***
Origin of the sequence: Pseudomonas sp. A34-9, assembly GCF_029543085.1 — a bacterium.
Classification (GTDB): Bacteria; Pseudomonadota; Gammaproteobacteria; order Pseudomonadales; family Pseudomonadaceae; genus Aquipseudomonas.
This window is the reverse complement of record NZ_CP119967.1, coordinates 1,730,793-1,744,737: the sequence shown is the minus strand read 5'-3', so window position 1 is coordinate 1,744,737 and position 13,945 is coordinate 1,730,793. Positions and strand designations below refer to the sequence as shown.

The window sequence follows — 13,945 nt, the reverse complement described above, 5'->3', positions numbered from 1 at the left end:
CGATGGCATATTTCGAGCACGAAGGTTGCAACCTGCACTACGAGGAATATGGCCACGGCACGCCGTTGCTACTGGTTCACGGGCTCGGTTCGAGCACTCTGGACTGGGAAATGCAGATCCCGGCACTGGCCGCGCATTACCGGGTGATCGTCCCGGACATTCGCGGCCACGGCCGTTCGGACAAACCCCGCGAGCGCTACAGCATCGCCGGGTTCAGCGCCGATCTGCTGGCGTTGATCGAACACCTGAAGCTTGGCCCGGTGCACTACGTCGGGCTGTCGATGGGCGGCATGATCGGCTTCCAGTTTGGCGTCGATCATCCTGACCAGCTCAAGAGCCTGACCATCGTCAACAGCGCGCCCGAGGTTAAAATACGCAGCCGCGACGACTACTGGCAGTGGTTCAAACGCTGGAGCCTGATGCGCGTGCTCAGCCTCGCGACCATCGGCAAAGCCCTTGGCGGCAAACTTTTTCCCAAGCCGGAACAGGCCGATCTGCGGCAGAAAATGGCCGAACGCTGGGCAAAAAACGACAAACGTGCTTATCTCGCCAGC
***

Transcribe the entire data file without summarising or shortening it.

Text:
Origin of the sequence: Pseudomonas sp. A34-9, assembly GCF_029543085.1 — a bacterium.
Classification (GTDB): Bacteria; Pseudomonadota; Gammaproteobacteria; order Pseudomonadales; family Pseudomonadaceae; genus Aquipseudomonas.
This window is the reverse complement of record NZ_CP119967.1, coordinates 1,730,793-1,744,737: the sequence shown is the minus strand read 5'-3', so window position 1 is coordinate 1,744,737 and position 13,945 is coordinate 1,730,793. Positions and strand designations below refer to the sequence as shown.

The window sequence follows — 13,945 nt, the reverse complement described above, 5'->3', positions numbered from 1 at the left end:
CGATGGCATATTTCGAGCACGAAGGTTGCAACCTGCACTACGAGGAATATGGCCACGGCACGCCGTTGCTACTGGTTCACGGGCTCGGTTCGAGCACTCTGGACTGGGAAATGCAGATCCCGGCACTGGCCGCGCATTACCGGGTGATCGTCCCGGACATTCGCGGCCACGGCCGTTCGGACAAACCCCGCGAGCGCTACAGCATCGCCGGGTTCAGCGCCGATCTGCTGGCGTTGATCGAACACCTGAAGCTTGGCCCGGTGCACTACGTCGGGCTGTCGATGGGCGGCATGATCGGCTTCCAGTTTGGCGTCGATCATCCTGACCAGCTCAAGAGCCTGACCATCGTCAACAGCGCGCCCGAGGTTAAAATACGCAGCCGCGACGACTACTGGCAGTGGTTCAAACGCTGGAGCCTGATGCGCGTGCTCAGCCTCGCGACCATCGGCAAAGCCCTTGGCGGCAAACTTTTTCCCAAGCCGGAACAGGCCGATCTGCGGCAGAAAATGGCCGAACGCTGGGCAAAAAACGACAAACGTGCTTATCTCGCCAGC